Where is it?
St Mary’s church is sign posted, as an Historic Church, on the A2 London Road, Ospringe. (Post Code ME13 0TH, OS Ref TQ 99240 63140). The road is almost opposite the junction for Doddington and is next to Faversham Stone Chapel.
It is just under 2 miles (3km) from the A2 at the end of a windy country lane, please take care, and is situated at the end of the lane within a working farmstead. You can park next to the church.
St Mary’s church stands on a promontory of land, which formerly provided wharves off the River Swale, now some way to the north. The place name, Luddenham, gets it origin from the Saxon `Lud` meaning a river.
The church dates from the Norman period in the 12th century, with the chancel being added a century later. In 1807 the tower was rebuilt and restoration of the church was carried out in 1881-84, with the porch being completed in 1886.
The church is originally open to visitors, though currently closed until further notice.
St Mary’s is constructed from flint and the walls contain Roman tiles, the church roofs are tiled. The tower built from flint at the bottom part and the restored top part is of brick, and its quoins (corner bricks) are also re-used Roman tiles. The windows date from 14th and 19th centuries, and the Norman west door has a zigzag decoration.
There are some medieval tiles in the sanctuary, where graffiti on the glass records those who were probably too poor to have permanent memorials outside. At the back of the church is a fragment of thirteenth century coffin lid brought here from the ruined Stone Chapel, which has a heart clasped by two hands in its crisp carving.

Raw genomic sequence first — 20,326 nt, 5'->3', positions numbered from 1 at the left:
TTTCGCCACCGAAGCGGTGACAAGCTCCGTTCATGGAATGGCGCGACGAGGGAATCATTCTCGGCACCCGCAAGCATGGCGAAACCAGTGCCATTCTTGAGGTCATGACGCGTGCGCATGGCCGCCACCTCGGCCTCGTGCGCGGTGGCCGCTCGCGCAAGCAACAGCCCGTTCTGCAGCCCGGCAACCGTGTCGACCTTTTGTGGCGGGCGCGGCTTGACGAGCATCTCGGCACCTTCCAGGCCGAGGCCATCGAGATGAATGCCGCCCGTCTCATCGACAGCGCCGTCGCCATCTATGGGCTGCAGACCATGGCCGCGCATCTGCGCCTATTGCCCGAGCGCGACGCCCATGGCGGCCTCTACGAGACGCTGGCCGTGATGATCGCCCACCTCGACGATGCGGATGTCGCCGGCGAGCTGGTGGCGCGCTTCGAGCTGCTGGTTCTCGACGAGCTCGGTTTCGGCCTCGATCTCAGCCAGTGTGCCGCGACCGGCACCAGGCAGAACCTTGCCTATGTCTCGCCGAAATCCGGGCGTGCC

(Interior photo kentchurches.info)
There is a War Memorial mounted on the right side wall, to the farm employees and men of the parish who were killed in the Great War.
The Heritage Hub has an inter-active display, which has a life story of each of the men’s lives.
In the churchyard are three structures designated as Grade II listed buildings. To the north of the chancel is a monument dating from the early 19th century. Its inscriptions are illegible. North west of the church is a chest tomb, also dating from the 19th century with illegible inscriptions. Southwest of the church is a pair of headstones dated 1745 and 1747. They are carved with heads, skulls and a bible, in a heart-shaped surround.
There is also a CWGC War Grave to Stoker 1st Class Harold Lewis Willis, who died on 23rd November 1944 from an illness contracted whilst on Atlantic Convoys.